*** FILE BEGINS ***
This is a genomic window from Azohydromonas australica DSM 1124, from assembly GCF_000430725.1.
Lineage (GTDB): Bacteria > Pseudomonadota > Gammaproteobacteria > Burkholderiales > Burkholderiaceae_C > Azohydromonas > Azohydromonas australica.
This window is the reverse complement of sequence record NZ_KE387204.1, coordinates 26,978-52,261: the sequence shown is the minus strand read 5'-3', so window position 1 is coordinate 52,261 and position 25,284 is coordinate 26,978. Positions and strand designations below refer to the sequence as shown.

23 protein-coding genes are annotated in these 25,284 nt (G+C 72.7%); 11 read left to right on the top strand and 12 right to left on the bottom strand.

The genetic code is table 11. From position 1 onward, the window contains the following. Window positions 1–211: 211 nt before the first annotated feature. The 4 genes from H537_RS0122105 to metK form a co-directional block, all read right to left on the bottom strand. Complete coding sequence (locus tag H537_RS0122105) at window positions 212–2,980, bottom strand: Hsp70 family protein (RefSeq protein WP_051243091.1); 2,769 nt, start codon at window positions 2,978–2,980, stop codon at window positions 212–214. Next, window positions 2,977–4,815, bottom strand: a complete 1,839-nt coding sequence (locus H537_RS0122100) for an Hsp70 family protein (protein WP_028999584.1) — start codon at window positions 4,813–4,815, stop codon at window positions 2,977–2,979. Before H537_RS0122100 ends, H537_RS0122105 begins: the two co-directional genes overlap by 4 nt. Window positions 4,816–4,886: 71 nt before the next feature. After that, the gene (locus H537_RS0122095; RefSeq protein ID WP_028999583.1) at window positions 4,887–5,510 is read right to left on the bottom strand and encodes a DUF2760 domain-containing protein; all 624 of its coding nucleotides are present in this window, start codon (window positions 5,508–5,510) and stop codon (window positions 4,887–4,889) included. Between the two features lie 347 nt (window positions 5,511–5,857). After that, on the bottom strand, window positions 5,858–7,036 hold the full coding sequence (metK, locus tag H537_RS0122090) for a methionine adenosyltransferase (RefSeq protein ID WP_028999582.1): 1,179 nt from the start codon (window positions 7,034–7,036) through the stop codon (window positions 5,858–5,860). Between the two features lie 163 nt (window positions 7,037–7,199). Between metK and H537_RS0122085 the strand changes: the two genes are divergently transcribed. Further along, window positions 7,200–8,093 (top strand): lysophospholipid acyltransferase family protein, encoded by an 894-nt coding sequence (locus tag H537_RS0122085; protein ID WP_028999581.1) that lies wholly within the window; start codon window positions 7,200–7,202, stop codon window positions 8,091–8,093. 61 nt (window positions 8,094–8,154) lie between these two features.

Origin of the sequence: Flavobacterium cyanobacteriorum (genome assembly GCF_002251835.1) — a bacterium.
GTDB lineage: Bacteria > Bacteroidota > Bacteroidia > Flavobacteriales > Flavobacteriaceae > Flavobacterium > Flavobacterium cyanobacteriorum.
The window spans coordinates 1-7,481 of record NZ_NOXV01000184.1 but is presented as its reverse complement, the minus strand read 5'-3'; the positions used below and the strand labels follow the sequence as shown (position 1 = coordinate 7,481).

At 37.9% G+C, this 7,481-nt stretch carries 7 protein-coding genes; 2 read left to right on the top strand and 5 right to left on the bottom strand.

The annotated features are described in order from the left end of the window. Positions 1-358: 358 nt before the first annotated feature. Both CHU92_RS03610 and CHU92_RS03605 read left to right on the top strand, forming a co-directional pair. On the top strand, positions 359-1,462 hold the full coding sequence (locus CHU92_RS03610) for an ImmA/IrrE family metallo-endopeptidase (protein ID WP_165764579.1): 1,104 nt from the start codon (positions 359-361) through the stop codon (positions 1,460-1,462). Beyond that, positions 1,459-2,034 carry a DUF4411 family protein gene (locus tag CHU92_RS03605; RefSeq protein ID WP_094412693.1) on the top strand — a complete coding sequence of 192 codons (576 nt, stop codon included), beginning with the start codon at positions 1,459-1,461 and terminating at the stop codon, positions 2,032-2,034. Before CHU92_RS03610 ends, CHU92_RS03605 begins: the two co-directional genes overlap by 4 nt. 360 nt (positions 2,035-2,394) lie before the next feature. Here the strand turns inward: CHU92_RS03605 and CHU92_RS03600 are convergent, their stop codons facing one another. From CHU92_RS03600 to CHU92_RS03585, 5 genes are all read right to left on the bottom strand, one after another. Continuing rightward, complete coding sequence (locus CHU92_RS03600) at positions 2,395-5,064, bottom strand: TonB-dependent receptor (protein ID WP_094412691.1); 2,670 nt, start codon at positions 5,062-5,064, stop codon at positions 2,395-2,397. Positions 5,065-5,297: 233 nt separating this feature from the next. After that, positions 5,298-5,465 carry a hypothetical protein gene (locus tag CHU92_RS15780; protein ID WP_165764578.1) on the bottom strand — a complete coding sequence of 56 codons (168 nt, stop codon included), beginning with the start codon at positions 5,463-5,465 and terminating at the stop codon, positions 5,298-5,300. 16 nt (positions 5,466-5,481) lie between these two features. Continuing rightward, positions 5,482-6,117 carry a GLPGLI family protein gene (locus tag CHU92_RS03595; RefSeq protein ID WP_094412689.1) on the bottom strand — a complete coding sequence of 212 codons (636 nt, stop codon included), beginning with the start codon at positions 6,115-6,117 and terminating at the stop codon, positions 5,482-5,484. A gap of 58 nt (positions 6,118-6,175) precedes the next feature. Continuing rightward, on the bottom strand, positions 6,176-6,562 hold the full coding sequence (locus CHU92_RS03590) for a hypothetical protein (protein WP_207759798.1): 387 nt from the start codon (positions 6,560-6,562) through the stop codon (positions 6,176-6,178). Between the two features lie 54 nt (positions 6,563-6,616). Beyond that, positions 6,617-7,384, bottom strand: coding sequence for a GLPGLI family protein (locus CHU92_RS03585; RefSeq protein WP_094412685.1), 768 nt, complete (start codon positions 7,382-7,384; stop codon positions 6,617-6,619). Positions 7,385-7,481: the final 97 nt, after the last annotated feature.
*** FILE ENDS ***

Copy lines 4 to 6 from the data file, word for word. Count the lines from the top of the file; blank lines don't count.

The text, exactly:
23 protein-coding genes are annotated in these 25,284 nt (G+C 72.7%); 11 read left to right on the top strand and 12 right to left on the bottom strand.

The genetic code is table 11. From position 1 onward, the window contains the following. Window positions 1–211: 211 nt before the first annotated feature. The 4 genes from H537_RS0122105 to metK form a co-directional block, all read right to left on the bottom strand. Complete coding sequence (locus tag H537_RS0122105) at window positions 212–2,980, bottom strand: Hsp70 family protein (RefSeq protein WP_051243091.1); 2,769 nt, start codon at window positions 2,978–2,980, stop codon at window positions 212–214. Next, window positions 2,977–4,815, bottom strand: a complete 1,839-nt coding sequence (locus H537_RS0122100) for an Hsp70 family protein (protein WP_028999584.1) — start codon at window positions 4,813–4,815, stop codon at window positions 2,977–2,979. Before H537_RS0122100 ends, H537_RS0122105 begins: the two co-directional genes overlap by 4 nt. Window positions 4,816–4,886: 71 nt before the next feature. After that, the gene (locus H537_RS0122095; RefSeq protein ID WP_028999583.1) at window positions 4,887–5,510 is read right to left on the bottom strand and encodes a DUF2760 domain-containing protein; all 624 of its coding nucleotides are present in this window, start codon (window positions 5,508–5,510) and stop codon (window positions 4,887–4,889) included. Between the two features lie 347 nt (window positions 5,511–5,857). After that, on the bottom strand, window positions 5,858–7,036 hold the full coding sequence (metK, locus tag H537_RS0122090) for a methionine adenosyltransferase (RefSeq protein ID WP_028999582.1): 1,179 nt from the start codon (window positions 7,034–7,036) through the stop codon (window positions 5,858–5,860). Between the two features lie 163 nt (window positions 7,037–7,199). Between metK and H537_RS0122085 the strand changes: the two genes are divergently transcribed. Further along, window positions 7,200–8,093 (top strand): lysophospholipid acyltransferase family protein, encoded by an 894-nt coding sequence (locus tag H537_RS0122085; protein ID WP_028999581.1) that lies wholly within the window; start codon window positions 7,200–7,202, stop codon window positions 8,091–8,093. 61 nt (window positions 8,094–8,154) lie between these two features.

Origin of the sequence: Flavobacterium cyanobacteriorum (genome assembly GCF_002251835.1) — a bacterium.